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Salt in soluble drugs increases risk of heart attacks and strokes

Soluble versions of common medications such as aspirin may increase risk of cardiovascular problems. Pierre Guinoiseau

The salt found in common effervescent and soluble drugs may be exposing consumers to an increased risk of heart problems, according to a study published in the BMJ today.

The study found it’s possible to exceeded the recommended daily intake of salt of 2.4 grams just by consuming the maximum daily dose of some drugs.

Associate Professor in Pharmacology at Murdoch University, Ian Mullaney said salt is an essential ingredient in modern medicines.

“The drugs have properties that make them insoluble or don’t combine very well, and salt has been used since in the early days of medicine manufacture just to combine the ingredients of the medicine to make them soluble,” he said.

But excessive salt consumption is harmful to heart health.

Professor of preventative cardiology & internal medicine at Griffith University, Ian Hamilton-Craig said excessive salt intake could raise blood pressure, which increases the risk of heart disease and stroke.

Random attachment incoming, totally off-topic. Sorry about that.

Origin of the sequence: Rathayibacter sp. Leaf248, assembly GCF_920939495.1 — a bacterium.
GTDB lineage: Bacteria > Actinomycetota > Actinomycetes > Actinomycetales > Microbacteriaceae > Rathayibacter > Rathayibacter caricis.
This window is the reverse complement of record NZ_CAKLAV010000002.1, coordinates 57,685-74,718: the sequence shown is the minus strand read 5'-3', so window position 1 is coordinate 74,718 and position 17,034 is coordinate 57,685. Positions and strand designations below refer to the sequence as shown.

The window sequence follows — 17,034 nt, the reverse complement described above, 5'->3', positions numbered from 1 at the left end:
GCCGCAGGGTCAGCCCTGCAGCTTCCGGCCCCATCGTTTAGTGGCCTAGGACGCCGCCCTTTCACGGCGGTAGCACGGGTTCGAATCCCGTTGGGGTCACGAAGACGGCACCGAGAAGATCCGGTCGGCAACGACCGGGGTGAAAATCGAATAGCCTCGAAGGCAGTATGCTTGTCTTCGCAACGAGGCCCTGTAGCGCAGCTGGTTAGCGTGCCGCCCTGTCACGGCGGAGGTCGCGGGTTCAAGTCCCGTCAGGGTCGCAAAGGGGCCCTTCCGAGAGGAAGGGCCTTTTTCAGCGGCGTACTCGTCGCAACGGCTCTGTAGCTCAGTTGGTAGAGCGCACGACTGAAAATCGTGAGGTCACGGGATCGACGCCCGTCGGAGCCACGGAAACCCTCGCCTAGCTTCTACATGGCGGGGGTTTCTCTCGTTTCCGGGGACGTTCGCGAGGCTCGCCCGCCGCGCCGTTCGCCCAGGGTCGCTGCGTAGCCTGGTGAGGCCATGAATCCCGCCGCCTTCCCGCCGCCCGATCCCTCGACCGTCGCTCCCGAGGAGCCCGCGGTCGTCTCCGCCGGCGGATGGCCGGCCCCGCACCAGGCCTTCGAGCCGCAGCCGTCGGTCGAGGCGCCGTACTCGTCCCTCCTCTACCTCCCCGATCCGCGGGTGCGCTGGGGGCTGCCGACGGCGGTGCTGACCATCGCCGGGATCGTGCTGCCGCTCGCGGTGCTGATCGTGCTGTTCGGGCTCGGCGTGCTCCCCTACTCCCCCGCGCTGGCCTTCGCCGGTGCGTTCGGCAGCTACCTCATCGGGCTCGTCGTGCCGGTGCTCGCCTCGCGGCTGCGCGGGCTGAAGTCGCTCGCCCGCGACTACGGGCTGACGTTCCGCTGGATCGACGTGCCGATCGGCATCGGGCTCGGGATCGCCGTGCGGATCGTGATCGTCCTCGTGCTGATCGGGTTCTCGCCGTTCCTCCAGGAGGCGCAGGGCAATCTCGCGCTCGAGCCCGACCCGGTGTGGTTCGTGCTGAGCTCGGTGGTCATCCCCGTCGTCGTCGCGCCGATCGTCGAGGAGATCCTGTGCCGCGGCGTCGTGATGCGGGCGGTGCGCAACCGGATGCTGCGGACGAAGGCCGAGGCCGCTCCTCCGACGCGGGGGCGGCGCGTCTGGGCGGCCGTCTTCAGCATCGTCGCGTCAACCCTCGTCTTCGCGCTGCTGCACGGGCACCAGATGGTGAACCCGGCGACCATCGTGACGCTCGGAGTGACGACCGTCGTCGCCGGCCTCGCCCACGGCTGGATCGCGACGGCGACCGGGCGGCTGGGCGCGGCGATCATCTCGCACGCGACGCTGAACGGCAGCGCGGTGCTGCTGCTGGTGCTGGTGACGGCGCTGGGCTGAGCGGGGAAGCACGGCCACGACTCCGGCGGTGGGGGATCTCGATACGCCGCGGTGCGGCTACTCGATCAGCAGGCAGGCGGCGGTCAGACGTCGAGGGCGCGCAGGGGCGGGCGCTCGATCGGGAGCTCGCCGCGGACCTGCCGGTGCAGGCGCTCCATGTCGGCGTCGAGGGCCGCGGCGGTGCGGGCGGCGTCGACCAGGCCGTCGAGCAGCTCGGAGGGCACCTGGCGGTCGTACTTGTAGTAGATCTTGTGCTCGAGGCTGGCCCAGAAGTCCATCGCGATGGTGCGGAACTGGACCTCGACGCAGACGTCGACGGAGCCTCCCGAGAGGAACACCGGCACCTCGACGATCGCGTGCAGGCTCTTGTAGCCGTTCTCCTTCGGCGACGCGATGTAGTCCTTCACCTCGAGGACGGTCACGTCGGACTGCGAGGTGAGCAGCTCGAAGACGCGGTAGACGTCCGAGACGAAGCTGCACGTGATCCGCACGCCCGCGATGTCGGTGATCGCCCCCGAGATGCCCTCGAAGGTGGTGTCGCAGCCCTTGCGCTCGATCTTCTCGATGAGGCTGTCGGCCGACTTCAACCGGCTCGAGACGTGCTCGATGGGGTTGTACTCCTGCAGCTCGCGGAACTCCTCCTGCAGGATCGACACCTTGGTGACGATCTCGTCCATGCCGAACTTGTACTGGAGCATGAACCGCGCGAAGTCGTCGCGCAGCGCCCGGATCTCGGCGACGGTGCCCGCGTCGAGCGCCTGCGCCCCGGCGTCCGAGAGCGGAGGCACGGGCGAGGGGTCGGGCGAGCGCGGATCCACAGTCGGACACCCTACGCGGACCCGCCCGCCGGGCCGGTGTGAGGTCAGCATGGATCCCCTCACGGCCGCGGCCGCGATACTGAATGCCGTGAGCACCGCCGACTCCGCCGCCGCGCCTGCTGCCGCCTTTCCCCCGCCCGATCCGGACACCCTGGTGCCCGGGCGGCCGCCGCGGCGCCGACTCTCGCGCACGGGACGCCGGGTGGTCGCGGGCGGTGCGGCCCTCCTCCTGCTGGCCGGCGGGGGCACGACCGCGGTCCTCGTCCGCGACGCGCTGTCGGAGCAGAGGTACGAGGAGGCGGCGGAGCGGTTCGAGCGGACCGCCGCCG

While tablets that easily dissolve in water are a convenient option for many consumers their high salt content is a hidden drawback.

The study authors tracked over 1.2 million people for 13 years. They found people taking these medicines had a 16% increased risk of heart attack, stroke or vascular death than those taking the non-sodium versions of the same drugs.

People taking these high-salt medicines were also seven times more likely to develop high blood pressure, a condition affecting over 3.5 million Australians.

Mullaney pointed out that there were low-salt and high-salt varieties for common medications, so people concerned about their health had a choice.

“This is especially important for people with high blood pressure or heart failure, for whom low-salt varieties should be chosen,” Hamilton-Craig said.

The study authors have called for drug companies to list the salt content of medicines and for people taking high-salt medications to visit their doctor regularly.

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